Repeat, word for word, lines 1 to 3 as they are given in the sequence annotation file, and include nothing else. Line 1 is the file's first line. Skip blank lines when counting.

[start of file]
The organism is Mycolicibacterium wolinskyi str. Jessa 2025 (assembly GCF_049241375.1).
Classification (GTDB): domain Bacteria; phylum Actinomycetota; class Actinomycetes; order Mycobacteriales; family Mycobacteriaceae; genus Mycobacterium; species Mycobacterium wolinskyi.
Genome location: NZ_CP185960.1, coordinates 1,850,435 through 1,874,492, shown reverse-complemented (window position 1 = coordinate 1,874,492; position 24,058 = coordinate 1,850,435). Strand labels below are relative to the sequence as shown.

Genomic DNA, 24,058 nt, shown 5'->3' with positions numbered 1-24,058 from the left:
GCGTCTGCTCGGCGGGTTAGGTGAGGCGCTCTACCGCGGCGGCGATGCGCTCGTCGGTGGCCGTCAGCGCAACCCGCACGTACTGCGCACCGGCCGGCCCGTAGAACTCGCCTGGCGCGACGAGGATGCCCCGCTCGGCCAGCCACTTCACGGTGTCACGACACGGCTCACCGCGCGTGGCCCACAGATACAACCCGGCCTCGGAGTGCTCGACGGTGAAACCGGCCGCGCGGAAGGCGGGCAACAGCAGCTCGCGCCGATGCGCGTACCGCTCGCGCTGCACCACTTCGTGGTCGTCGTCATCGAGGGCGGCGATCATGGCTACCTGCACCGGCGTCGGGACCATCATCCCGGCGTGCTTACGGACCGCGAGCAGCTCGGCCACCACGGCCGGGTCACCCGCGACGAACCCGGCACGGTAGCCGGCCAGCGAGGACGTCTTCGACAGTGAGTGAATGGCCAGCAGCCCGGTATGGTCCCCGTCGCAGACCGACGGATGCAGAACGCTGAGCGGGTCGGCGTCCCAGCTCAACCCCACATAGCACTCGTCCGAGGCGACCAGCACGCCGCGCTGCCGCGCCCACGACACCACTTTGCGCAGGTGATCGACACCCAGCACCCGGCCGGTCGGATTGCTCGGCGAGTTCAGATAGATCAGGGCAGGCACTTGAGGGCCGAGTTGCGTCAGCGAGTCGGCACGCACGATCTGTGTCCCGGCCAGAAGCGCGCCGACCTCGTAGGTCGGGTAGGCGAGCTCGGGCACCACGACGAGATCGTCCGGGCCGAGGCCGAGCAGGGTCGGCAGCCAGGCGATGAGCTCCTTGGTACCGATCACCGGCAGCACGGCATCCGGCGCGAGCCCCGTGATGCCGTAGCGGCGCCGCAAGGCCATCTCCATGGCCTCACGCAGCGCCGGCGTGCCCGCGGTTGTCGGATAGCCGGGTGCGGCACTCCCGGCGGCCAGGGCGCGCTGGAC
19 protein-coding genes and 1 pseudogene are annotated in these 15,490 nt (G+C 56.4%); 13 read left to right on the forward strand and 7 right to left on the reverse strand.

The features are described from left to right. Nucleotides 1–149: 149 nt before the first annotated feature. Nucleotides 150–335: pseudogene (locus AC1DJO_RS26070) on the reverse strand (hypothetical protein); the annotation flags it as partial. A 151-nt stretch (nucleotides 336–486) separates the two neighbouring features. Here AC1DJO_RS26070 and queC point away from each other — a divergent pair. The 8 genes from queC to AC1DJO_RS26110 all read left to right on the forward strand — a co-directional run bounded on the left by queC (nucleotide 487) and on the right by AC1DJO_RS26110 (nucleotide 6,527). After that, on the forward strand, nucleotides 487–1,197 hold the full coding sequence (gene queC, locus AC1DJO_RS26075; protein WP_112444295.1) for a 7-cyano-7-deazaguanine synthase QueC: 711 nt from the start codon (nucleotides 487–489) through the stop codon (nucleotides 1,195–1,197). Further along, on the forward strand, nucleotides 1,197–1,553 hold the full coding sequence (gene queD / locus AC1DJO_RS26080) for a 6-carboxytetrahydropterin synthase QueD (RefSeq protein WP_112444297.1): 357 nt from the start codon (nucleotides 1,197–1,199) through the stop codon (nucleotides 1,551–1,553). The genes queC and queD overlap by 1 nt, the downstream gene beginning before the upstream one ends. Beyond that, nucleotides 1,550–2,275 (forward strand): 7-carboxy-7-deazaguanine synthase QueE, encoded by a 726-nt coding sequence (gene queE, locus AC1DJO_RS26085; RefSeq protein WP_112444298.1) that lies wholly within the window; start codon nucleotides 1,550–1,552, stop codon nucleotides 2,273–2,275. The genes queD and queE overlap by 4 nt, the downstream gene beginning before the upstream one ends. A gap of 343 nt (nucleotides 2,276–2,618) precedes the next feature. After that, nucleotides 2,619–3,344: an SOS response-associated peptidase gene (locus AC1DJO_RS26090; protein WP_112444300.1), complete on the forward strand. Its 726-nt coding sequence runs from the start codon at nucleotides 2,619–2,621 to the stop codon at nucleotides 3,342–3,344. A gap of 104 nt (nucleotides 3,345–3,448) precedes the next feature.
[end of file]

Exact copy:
The organism is Mycolicibacterium wolinskyi str. Jessa 2025 (assembly GCF_049241375.1).
Classification (GTDB): domain Bacteria; phylum Actinomycetota; class Actinomycetes; order Mycobacteriales; family Mycobacteriaceae; genus Mycobacterium; species Mycobacterium wolinskyi.
Genome location: NZ_CP185960.1, coordinates 1,850,435 through 1,874,492, shown reverse-complemented (window position 1 = coordinate 1,874,492; position 24,058 = coordinate 1,850,435). Strand labels below are relative to the sequence as shown.